Well, I think too often we are caught within the false dichotomy between wanting to build something that is resolutely and fundamentally new and in opposition to preexisting conditions, and the notion that whatever is new should look as if it has always been there which never works anyhow. What interests me is how you can take these different fabrics of the city and unfold them and allow new possibilities to open up out of them. It seems to me you can see examples of this in Chicago when you think about Millennium Park as a kind of unfolding of the possibility of what had been, into something that at its best moment articulates the grid and the kind of magic wall of buildings around it, and reflects in the Anish Kapoor piece quite literary, and in that sense allows a whole unpeeling of that land. Again I think of the Gehry band shell as a kind of icon of that act of unpeeling, but that maybe at kind of a grand scale. A lot of the Dutch architecture I have tried to show uses that spiraling motion I was referring to (during the lecture), to weave all of the existing ground plane together with new square footage and new program all the way into a new matrix of continuity, and this kind of unfolding really amazes me. Actually the McCormick Center here by (Rem) Koolhaas is another great example of it, I mean a lot of what made that structure so great is that he accepted the existing building and he studied or had his people study the paths people took and all the uses which they engaged, mapped them and then built it. So it articulates and unfolds what was already present and makes it into a coherent whole.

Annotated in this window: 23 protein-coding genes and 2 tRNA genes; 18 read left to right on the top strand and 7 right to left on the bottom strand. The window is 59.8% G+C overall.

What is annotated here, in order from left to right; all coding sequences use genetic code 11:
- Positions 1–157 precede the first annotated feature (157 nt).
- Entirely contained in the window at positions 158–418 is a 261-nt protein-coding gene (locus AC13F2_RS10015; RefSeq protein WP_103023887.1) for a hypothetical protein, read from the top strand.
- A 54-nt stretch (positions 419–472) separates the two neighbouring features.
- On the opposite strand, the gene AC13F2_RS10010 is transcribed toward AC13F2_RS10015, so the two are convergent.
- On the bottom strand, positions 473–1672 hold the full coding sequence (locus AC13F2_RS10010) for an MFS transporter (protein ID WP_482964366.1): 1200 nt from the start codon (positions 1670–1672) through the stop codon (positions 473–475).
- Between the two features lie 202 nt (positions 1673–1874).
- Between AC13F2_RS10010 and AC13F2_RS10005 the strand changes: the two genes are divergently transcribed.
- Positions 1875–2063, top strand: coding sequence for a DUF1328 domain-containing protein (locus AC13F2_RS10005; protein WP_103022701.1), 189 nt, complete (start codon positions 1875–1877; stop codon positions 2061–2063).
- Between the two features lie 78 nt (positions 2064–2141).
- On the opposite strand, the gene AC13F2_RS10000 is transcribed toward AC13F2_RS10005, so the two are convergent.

When considering the limiting factors of the American system of capitalism and its building codes place on architects, such as in San Francisco, which I'm sure you're aware of, as a young architect myself I wonder where can the architect enter into this discourse when market forces and developer bottom lines control so much of the process?
Good question. Kees Christiaanse has some answers for that. They include lines like "fuck the program," and "never believe what the developer tells you." Those are typically aggressively said Dutch phrases, but I think the fundamental idea is you don't accept what you're told all the rules of the game are. You question those rules. Ben van Berkel talks about deep planning in which he says, when you are designing a building it doesn't just start with the square footage requirements, the FAR, and the height limitations. It starts with gathering all the information about the site. From it's geology, to the wind conditions, to historic data, FAR, adjacencies, materiality, and all of that becomes information that you all have to map and calibrate to use as the building blocks for a new building. And that I think is a more fundamental way of making architecture, instead of starting with a program.